Family of anti Al Qaeda alliance murdered as the Awakening spreads
The formation of the Awakening movements – the Sunni tribes and former insurgents opposed al Qaeda’s Talibanization of Iraq’s communities – poses a great threat to al Qaeda in Iraq. The prototype Awakening movement, which was formed in Anbar province in the fall of 2006 by Sheikh Sattar al-Rishawi in the Ramadi region, has led to the wide scale rejection of al Qaeda and a dramatic reduction in violence in most of Anbar province. The Awakening has now spread to Diyala, Salahadin and Ninewa provinces, with the help of Sheikh Sattar. Al Qaeda has responded violently to the formation of the Awakening movements in the provinces, and, like in Anbar and Diyala, is targeting the leadership and their families in the province of Salahadin.
On May 21, Zeke Minaya of Stars & Stripes reported on the formation of a “Baghdad Awakening”, however, as we noted the same day, he actually described a meeting of the tribes in Salahadin and northern Baghdad provinces. This was the initial meeting of the Salahadin Salvation Council – or the Salahadin Awakening. Sheikh Hamad al-Hasan was appointed the leader of the council. Just one week after his appointment, al Qaeda targeted Sheikh Hasan’s family.
“Four relatives of the head of the Salahadin Salvation Council, Sheikh Hamad al-Hasan, were killed when unidentified gunmen attacked their house in al-Hajjaj village, in southern Bayji,” Voices of Iraq reported. “The gunmen killed the council head’s four nephews, then set the bodies and house on fire,” an anonymous source told Voices of Iraq on Monday.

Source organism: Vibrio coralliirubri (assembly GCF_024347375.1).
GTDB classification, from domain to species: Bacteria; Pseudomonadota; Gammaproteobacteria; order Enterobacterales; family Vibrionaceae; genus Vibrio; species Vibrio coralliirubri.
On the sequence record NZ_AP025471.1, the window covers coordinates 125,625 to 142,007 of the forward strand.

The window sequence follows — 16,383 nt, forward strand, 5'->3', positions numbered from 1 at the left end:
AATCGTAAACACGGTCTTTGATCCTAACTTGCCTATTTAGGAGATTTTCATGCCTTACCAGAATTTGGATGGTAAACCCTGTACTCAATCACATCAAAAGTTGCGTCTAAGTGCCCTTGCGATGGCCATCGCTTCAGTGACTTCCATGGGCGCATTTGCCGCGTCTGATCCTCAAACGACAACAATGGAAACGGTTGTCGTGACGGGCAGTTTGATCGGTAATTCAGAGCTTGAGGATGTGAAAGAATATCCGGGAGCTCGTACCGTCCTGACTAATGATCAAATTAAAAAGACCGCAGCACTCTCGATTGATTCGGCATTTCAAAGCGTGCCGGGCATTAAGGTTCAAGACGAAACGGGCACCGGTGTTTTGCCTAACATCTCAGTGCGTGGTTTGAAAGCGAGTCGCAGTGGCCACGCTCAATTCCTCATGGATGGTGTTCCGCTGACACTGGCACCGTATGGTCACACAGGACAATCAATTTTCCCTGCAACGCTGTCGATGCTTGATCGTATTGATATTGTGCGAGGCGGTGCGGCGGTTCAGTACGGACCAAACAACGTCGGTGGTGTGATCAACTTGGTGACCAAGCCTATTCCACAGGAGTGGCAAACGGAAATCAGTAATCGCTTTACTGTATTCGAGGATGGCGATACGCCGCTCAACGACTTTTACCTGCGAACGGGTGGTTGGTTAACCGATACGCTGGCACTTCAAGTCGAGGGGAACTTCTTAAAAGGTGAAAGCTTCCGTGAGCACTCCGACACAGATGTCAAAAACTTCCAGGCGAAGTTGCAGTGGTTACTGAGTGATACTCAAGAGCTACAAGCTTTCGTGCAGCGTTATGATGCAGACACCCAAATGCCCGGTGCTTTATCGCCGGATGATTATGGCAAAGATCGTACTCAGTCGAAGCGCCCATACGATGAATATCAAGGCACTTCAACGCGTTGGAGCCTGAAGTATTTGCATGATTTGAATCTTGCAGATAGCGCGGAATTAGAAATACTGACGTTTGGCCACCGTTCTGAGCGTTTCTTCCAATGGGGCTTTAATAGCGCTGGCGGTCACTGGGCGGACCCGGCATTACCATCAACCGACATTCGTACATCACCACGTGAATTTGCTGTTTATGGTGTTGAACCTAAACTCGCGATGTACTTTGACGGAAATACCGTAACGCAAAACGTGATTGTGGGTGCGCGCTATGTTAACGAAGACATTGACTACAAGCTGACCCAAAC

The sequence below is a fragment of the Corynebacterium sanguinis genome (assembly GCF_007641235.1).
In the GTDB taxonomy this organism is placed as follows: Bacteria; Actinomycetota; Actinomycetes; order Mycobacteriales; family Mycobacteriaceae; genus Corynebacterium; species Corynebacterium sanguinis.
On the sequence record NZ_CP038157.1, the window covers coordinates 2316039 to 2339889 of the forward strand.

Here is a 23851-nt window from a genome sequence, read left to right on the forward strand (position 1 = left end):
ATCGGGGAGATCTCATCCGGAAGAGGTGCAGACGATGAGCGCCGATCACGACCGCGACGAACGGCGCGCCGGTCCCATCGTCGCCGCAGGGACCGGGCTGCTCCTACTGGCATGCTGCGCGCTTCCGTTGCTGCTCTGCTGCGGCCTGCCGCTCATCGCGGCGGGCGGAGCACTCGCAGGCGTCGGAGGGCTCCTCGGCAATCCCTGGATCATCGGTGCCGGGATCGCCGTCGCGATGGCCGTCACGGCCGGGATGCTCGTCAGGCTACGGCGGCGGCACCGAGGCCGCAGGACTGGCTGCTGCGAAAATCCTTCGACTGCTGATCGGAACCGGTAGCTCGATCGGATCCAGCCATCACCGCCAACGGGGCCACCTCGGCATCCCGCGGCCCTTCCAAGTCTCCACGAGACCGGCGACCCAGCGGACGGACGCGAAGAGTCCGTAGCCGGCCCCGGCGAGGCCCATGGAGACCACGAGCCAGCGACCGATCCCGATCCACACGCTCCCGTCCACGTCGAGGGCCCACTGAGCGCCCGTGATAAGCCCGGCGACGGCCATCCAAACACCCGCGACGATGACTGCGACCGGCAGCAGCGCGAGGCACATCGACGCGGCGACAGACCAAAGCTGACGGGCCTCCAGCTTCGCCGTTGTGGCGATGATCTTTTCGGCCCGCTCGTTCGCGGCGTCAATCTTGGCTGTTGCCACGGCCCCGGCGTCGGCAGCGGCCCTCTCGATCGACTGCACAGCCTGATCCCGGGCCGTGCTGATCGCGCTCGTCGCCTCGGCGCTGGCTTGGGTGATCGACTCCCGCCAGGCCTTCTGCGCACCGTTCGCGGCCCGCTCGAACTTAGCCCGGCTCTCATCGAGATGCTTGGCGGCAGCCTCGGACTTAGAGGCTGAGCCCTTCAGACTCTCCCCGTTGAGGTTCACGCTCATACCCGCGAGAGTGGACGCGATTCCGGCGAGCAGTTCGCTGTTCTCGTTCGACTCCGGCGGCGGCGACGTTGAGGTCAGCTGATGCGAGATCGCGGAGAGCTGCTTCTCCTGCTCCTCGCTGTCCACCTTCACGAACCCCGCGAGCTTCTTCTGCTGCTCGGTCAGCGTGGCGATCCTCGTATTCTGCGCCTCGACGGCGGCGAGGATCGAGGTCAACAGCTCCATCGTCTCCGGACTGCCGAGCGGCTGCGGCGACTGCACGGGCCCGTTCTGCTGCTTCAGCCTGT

Al Qaeda’s campaign to break the newly formed Diyala and Salahadin Salvation Councils will likely only intensify over the next several months. As the Baghdad Security Plan progresses, operations will ramp up in the belts in the regions of southern Salahadin, Diyala, eastern Anbar and northern Babil. Awakening movements have formed in three of the four regions.
Al Qaeda will attempt to destroy these movements as they stands as political and ideological opposition, as well as provide manpower and intelligence capacity to fight al Qaeda’s networks. In Anbar province, the tribes have provided security at the local level, as well as encouraging thousands of its members to join the police and Army. Terror cells, foreign fighter networks and weapons caches are being exposed at a significant rate. Al Qaeda will do everything in its power to prevent the same thing from happening in Salahadin and Diyala, its command and control hub in Iraq.
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